The market for sporting memorabilia is a diverse area of the antiques market, not just because the range of sports covered – from boxing to bowls – but also due to the vast spread of objects – from fishing tackle to football trophies.
Almost every sporting activity you can think of is represented in the memorabilia market and numerous sectors of the antiques industry have their own sporting sub-sector: silver, ceramics, paintings, works of art and books, to name but a few.
The items that command the most attention are those that relate to either the early history of a particular sport, or an iconic player, special match or competition.
What Do People Collect?
The field is so vast that most collectors focus on one area. There are those who collect all memorabilia relating to their chosen sport, but there are also people who collect items only relating to their favourite team. Others favour particular items like match programmes or cigarette cards.
Most buying is based on an emotional connection to the sport (many serious collectors are also serious fans) but some elements of the market are based on decorative appeal. The former may well include people who pay out for pieces of sporting equipment - a football shirt worn by a club legend or a cricket ball used to hit the winning runs in a famous Ashes series - while the latter could involve items with serious wall-power such as a carved wood fishing trophy or an Olympic poster.
The sporting sector offers something for collectors on all budgets. There are plenty of affordable areas, including autographs, ticket stubs and photos, where prices start at just a few pounds.
Ceramics on a sporting theme can also be a low-cost option for new collectors, but at the same time it is remarkable how a golfer, cricketer or footballer can turn an otherwise ordinary 19th century object into something infinitely more desirable.
At the very height of the market, the auction record for a piece of sporting memorabilia was set at Sotheby's New York in December 2010 when the original copy of the rules of basketball sold for a premium-inclusive $4.3m (£2.91m).
The market itself dates back to the days when sport began to develop from a pastime into a form of organised competition. The collecting culture first revolved around gentlemen enthusiasts whose interests tended to focus on traditional sports such as hunting, angling, racing, golf, cricket and tennis.
Golf societies, for instance, began to spring up in the 19th century and they soon started to form their own collections of classic clubs. In 1866 the Union Club House in St Andrews put its collection on permanent display and by 1901 the market had evolved to the point where a large international exhibition of golf memorabilia was held in Glasgow.
As time has gone on, more and more sports have emerged with well-supported memorabilia markets. The relatively new game of baseball dominates the market in the United States. In Europe, during the second half of the 20th century, football and rugby developed into strong collecting areas, to the extent that they are now challenging - and in the case of football exceeding - the more established sectors in terms of their market share.
As with most other sectors of the antiques market, the pitch seems unduly tilted with the top-end items running away in terms of commanding high prices but the middle- and lower-end finding the ground heavy going.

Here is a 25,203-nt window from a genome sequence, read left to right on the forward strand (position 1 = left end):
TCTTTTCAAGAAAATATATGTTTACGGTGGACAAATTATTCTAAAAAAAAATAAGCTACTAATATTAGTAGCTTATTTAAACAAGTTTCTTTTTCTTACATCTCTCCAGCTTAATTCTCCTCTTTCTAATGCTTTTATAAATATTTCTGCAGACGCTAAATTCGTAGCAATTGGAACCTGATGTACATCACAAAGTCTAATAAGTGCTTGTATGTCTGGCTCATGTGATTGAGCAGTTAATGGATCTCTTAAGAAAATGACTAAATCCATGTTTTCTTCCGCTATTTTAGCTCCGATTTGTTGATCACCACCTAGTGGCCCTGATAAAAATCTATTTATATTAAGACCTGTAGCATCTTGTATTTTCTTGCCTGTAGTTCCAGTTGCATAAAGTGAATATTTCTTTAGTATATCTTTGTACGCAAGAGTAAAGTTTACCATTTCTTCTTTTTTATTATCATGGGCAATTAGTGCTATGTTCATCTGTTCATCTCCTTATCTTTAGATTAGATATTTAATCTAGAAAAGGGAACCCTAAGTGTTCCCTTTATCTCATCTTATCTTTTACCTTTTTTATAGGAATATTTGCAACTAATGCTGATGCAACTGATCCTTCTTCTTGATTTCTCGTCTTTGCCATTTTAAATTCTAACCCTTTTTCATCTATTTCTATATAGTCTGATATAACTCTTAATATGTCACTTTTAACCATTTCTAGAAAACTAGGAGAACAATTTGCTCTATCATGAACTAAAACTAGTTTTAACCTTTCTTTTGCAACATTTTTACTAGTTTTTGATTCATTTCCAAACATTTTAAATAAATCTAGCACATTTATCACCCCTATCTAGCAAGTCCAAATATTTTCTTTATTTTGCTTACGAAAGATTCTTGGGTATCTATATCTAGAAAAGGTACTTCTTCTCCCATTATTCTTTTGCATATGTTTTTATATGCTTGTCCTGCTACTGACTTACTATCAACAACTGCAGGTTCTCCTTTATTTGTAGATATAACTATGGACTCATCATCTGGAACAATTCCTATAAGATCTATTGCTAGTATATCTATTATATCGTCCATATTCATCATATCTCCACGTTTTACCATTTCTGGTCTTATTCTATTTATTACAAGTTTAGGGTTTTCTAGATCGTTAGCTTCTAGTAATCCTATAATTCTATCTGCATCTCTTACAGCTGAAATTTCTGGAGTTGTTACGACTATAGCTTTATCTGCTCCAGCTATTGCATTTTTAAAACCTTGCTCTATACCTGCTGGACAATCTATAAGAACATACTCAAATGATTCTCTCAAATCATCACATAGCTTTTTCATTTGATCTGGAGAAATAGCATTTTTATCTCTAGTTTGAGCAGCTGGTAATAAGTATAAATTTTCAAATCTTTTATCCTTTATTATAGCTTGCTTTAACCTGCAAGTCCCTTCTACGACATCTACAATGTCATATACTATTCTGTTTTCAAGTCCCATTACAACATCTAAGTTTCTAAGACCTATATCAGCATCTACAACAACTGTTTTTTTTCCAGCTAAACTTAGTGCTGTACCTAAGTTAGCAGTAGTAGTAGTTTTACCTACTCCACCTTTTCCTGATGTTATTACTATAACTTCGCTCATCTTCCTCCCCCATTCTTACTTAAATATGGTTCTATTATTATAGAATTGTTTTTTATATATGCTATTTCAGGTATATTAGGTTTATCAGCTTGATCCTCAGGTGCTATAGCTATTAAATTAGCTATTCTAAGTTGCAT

At auctions, the items which generate the most bidding tend to be distinctive in some way, and high-profile consignments with famous associations can sometimes draw press attention that takes prices to truly extraordinary levels.
Collectors know that the best way to ensure that their purchases hold their value or appreciate, is to buy quality, and the current economic downturn has only served to increase this selectivity.
However, supported by an eclectic body of specialist dealers, auctioneers and collectors, the sporting memorabilia market has proved adaptable. In recent times the internet has broadened the scope of the marketplace significantly and encouraged a healthy new following to enter the sector.
Perhaps the sport which best demonstrates the selectivity that exists in the market is golf.
The 1980s and 1990s were something of a boom-time for golfiana, with American and Japanese buyers, as well as specialist collecting societies, underpinning the market. However, things have now changed and the collecting societies, such as Spain's Valderrama Golf Club, are no longer the visible force in the saleroom that they once were. After the Japanese economy began to falter in the late 90s and the body of ageing American collectors started to dwindle, the whole market contracted and buyers are now significantly more selective in their purchases.
For instance, a decade ago, standard early 20th century hickory-shafted golf clubs were the dependable stalwart of the saleroom, selling in sets for the equivalent of £20 to £30 each. These clubs are now fetching between £8 and £12 each, and the number of clubs that find buyers at auction is significantly lower.
The same is true of the early balls - the pre-1850 feather balls or 'featheries' and the first gutta percha balls made in a myriad of different patent designs. Vendors of balls that could often command five-figure sums in the 1990s are now having to settle for four-figure returns instead.
However, the flip-side of this means that, for buyers, especially new collectors, there are now plenty of relative bargains to be had.
There are also hopes that China's developing enthusiasm for the sport will yield to a market resurgence in the future - something indicated by the sale of 7000 hickory-shafted golf clubs to a Chinese businessman in April 2009 in a single sale made by an Edinburgh dealer (click here for full story).